Our Hedgeye Housing Compendium table (below) aspires to present the state of the housing market in a visually-friendly format that takes about 30 seconds to consume.
Today's Focus: Existing Home Sales
The National Association of Realtors (NAR) released its monthly Existing Home Sales report for April earlier this morning. Most of the data is largely useless because it's telling you what you already knew, but on a lag. This is because it mirrors the Pending Home Sales index, which comes out a month ahead.
Remember, the Pending Home Sales index reflects contract signings while the Existing Home Sales report reflects contract closings. There's typically a 1-2 month lag between signings and closings. That being said, there is one extremely valuable piece of data in the Existing Home Sales report that most market participants tend not to focus on, and that's the inventory number. It's the only measure of total housing stock for sale published by any source and it's not a stale number. It's reflecting the number of properties (existing) for sale at the end of the period.
Taking a step back, our main call here is that we're bearish on the outlook for the rate of change in home prices in 2H14 and 1H15.
Principally, it's because demand has been in decline since mid-2013 and price changes tend to follow demand on a 12-18 month lag. The mitigating force, however, is that supply of homes for sale has remained quite low by historical standards. This morning's data is interesting principally in that there was a very large move up in inventory.
To be fair, unlike existing home sales, which are seasonally adjusted, inventory numbers are not. So one would expect to see a big month-over-month upturn in inventory in April, but the size of this year's increase is significantly larger than what we've seen in Aprils past. This increase lessens the mitigating effect of the tight inventory on prices, adding incrementally to our conviction in our call for the rate of home price appreciation to slow markedly.
Here's a summary look at the numbers:
Demand: Better month over month but still weak, soft across all geographies and not reflecting any significant deferred demand from 1Q weather distortion.
- Total sales increased 1.3% MoM….but remain down -6.8% YoY (vs. -7.5% YoY in March)
- YoY Sales growth remained negative across all geographies with the decline accelerating in the Northeast (-6.3% YoY vs. -4.8% in March) and South (-3.5% YoY vs. -3.0% in March)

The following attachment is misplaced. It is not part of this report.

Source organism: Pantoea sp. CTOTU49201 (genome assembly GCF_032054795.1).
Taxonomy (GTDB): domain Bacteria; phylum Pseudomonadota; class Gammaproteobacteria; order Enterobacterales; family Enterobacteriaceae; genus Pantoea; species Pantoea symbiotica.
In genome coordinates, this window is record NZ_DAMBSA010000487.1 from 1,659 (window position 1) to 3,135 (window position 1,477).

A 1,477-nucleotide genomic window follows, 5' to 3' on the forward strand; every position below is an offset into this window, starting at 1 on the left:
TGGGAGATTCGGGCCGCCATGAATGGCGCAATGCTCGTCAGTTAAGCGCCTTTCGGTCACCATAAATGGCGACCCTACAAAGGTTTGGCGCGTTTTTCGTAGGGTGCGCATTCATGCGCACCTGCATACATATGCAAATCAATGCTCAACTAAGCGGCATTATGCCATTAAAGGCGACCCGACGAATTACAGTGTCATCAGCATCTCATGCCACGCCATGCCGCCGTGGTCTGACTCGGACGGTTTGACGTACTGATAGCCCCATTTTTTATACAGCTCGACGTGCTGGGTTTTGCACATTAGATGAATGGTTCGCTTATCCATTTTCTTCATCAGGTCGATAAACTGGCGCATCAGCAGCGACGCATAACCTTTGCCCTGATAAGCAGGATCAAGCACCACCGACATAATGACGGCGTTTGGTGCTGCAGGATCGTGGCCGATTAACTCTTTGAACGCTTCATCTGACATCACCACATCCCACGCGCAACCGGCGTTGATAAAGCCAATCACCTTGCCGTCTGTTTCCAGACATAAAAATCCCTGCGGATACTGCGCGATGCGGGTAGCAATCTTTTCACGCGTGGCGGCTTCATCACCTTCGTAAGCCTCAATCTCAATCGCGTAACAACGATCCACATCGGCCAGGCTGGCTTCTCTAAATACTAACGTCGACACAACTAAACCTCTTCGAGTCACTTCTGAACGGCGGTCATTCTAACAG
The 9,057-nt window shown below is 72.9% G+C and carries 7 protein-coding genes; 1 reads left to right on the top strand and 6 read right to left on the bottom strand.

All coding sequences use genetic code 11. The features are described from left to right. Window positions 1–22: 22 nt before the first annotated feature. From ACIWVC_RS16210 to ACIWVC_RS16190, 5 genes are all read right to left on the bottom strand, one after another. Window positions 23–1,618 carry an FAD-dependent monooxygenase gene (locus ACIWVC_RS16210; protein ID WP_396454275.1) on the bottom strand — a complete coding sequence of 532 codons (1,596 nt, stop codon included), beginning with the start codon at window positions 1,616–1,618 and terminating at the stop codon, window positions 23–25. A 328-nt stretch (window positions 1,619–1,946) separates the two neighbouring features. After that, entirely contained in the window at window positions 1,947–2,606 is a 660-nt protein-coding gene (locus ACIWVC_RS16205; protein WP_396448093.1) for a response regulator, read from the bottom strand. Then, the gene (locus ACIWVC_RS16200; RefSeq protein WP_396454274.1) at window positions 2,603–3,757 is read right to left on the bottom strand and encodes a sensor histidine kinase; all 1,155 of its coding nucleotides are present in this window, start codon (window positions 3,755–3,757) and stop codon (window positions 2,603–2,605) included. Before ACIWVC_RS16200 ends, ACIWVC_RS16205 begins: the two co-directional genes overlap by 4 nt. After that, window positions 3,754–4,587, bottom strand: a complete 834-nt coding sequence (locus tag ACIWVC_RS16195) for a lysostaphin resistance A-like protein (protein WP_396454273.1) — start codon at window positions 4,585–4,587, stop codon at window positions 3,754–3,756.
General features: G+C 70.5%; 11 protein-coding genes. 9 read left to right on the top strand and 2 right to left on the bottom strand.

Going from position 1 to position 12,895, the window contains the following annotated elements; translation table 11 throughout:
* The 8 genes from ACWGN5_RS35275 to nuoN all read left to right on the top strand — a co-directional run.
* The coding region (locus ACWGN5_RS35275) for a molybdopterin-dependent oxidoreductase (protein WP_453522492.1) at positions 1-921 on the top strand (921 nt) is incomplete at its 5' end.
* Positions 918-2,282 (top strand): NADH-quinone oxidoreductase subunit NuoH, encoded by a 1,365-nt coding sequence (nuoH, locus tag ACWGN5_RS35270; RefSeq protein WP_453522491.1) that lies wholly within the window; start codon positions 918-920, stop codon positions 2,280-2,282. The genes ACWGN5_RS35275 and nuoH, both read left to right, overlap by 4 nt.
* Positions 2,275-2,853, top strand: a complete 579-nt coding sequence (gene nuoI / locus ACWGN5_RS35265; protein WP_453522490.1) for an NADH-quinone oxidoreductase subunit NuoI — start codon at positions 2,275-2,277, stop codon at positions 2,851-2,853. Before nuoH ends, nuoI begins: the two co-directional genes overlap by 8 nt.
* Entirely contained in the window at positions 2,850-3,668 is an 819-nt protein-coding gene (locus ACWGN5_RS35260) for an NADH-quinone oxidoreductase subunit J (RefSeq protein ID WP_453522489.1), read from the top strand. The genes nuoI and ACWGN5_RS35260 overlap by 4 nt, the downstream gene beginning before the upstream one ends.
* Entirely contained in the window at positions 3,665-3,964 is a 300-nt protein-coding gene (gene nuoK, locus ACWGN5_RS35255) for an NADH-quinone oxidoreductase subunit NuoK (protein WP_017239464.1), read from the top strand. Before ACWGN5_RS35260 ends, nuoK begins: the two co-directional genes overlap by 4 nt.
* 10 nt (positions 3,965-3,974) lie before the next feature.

Supply: Large jump in Supply. Biggest MoM increase in inventory on a units basis ever (back to 1999) at +16.8% MoM
- Inventory (MM Units) = 2.3…up from 2.0 in March = +16.84% MoM & +6.5% YoY
- Inventory (Months Supply) = 5.91…up from 5.12 in March = +15.3% MoM and +14.3% YoY
Other: All cash sales remain elevated and 1st time home buyers continue to run less than 30% as QM impacts, lower affordability, low inventory (among others) all continue to drag on young buyer demand – If you view housing as a ladder then inability for 1st time buyers to purchase = lower turnover & lower total transaction activity (although rising supply may help low end volumes)
- Distressed = 15% of April Sales down from 18% last April
- 1st time buyers = 29% of buyers in April – down from 30% in March and flat with 29% from April last year
- All-cash sales = 32% of transactions vs. 33% in March and 32% april last year
About Existing Home Sales:
The National Association of Realtors’ Existing Home Sales index measures the number of closed resales of homes, townhomes, condominiums, and co-ops. Existing home sales do not take into account the sale of newly constructed homes. Existing home sales account for 85-95% of all home sales (new home sales account for the remainder). Therefore, increases in existing home sales tend to signify increasing consumer confidence in the market. Additionally, Existing Home Sales is a lagging series, as it measures the closing of homes that were pending home sales between 1 and 2 months earlier.
The NAR’s Existing Home Sales index is published between the 20th and the 22nd of each month. The index covers data from the prior month.
Joshua Steiner, CFA
Christian B. Drake